My intent was to take some photos at the opening of the LAA group show on Friday night but it was pretty busy and I never got around to it. Instead I did a sketch of the venue today. Fritz Farm is a great old house, built in 1910, and perfect for the exhibition. As I was sketching it, it occurred to me that this was the first time in five months that I’ve painted bare ground. Except for a few patches in shady spots, the snow is mostly gone, and with a weather forecast of 24°C tomorrow, that might be it until next year.

FritzFarm


Invitation to an exhibition

It’s always an honour to be in a group exhibition with the Lakeshore Association of Artists. I hope you can join me this weekend for our spring show with works by over 40 artists. The vernissage is Friday evening at 7 pm and the show will continue on Saturday and Sunday from 10 am to 5 pm. I’ll have 10 recent paintings in the show and I’ll be there on Saturday afternoon as well as at the opening on Friday. For this reason, and also because my students at school will be exhibiting their amazing work at their graduation vernissage tomorrow, I will be taking a short break from my daily posts. Hope to see you at the show and if not, I’ll be back here in a few days. For details about the location of the show, please see the LAA site here.

Freesia


Back wall

It’s near impossible to find something industrial in my suburban neighbourhood so I drove to a nearby commercial area. I realized pretty quickly that even though there’s plenty to draw, there’s no place to park with a good view of the kind of stuff that interests me. I circled back home and the best I could find was this little setup in the back of a big box store. Since the foreground object (pipes) and background (wall) were mere inches apart, I used colour temperature to separate them. The background is a mix of warm cerulean blue and cadmium orange. The pipes have lots of cools: cobalt blue, with a bit of burnt sienna and carmine.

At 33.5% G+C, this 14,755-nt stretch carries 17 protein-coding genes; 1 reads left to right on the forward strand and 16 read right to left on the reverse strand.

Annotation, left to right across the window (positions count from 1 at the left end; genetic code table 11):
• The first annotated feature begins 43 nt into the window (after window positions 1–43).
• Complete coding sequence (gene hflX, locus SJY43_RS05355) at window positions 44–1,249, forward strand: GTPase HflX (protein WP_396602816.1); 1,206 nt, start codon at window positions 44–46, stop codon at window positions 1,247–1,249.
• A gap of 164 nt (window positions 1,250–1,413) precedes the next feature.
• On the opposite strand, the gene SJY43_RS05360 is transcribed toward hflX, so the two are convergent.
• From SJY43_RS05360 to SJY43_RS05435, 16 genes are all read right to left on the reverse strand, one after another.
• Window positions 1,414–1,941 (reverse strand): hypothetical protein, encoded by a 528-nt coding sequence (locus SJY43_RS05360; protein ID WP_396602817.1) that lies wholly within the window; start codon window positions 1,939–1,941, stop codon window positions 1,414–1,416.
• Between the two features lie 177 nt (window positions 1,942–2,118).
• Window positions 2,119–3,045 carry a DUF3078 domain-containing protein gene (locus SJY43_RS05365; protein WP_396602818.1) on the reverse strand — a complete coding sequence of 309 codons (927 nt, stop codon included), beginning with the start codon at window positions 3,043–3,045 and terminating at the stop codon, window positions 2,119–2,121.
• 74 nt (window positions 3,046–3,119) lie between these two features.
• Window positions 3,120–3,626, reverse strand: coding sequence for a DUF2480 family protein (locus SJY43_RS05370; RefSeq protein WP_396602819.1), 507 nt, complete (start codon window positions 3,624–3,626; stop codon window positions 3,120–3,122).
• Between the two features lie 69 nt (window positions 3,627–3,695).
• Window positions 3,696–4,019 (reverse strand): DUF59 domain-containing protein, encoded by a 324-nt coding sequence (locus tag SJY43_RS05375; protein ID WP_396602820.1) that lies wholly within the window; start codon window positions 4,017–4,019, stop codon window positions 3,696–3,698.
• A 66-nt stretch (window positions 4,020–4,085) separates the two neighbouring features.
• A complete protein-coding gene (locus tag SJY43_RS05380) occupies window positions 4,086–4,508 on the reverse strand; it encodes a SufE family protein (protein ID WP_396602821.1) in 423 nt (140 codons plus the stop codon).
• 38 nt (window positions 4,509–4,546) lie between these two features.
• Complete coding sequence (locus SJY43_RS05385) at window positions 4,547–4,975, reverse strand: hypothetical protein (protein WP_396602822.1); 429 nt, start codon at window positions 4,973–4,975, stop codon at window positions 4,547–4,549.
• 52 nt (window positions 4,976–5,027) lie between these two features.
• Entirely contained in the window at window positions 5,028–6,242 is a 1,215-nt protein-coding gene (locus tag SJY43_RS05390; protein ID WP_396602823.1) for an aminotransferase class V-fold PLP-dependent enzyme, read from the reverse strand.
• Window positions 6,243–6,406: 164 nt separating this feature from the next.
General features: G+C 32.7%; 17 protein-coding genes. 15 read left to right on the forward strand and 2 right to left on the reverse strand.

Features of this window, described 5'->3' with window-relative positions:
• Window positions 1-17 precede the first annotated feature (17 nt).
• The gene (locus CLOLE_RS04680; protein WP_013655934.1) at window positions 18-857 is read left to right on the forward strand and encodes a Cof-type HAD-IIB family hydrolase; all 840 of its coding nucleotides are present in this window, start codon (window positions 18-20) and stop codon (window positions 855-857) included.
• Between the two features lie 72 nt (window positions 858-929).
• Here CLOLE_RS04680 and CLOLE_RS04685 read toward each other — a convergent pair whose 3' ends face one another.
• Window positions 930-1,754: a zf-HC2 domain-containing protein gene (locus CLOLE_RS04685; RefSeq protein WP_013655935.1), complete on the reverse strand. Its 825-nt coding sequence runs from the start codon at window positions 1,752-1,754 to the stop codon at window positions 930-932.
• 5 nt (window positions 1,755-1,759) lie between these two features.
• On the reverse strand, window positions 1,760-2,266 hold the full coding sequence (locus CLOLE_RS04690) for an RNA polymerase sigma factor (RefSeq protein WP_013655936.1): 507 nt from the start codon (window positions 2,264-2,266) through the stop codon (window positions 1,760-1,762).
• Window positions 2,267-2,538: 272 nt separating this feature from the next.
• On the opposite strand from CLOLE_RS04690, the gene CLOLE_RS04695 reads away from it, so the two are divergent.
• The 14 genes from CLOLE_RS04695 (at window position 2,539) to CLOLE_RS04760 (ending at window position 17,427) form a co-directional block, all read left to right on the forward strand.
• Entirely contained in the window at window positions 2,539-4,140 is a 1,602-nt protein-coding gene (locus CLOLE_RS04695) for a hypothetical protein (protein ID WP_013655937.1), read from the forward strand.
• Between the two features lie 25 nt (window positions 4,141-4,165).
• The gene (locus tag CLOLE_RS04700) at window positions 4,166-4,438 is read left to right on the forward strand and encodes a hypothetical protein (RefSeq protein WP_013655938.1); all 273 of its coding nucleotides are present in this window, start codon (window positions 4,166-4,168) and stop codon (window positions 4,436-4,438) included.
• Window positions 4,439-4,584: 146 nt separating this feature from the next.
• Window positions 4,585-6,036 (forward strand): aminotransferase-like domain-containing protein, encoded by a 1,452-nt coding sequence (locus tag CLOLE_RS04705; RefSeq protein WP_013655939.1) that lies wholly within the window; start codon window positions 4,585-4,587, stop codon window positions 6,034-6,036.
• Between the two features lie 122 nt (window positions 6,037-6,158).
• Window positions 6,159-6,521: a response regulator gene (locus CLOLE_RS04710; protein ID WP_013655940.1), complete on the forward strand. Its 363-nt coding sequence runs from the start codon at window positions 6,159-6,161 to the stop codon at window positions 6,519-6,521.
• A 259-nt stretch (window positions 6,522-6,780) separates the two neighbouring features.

Pipes


Workshop demo

This line and wash sketch is the second of two demos I did in a flower painting workshop I gave today (the first one was wet-in-wet watercolour). Of the two demos, this was by far the faster one. Line drawing time: 10 or 15 minutes; painting time just a little bit more. The point of this demo was pretty simple. 1. Treat each clump of flowers as a mass instead of painting them individually. The same for the foliage. 2. Touch the paper as little as possible with the brush (in other words, get the intensity of colour right the first time). 3. Let some of the magic happen by allowing the colours to mix on the paper instead of overmixing on the palette.

ChrysanthemumDemo


Daffodil day

April is daffodil month for the Canadian Cancer Society. The volunteer who was selling them at the store had just celebrated 20 years cancer-free so I bought 20 flowers. As a bouquet it’s not very impressive, but I love the unopened blooms that seem to be wrapped in the thinnest of tissue paper.

DaffodilDay


Follow

Get every new post delivered to your Inbox.

Join 3,385 other followers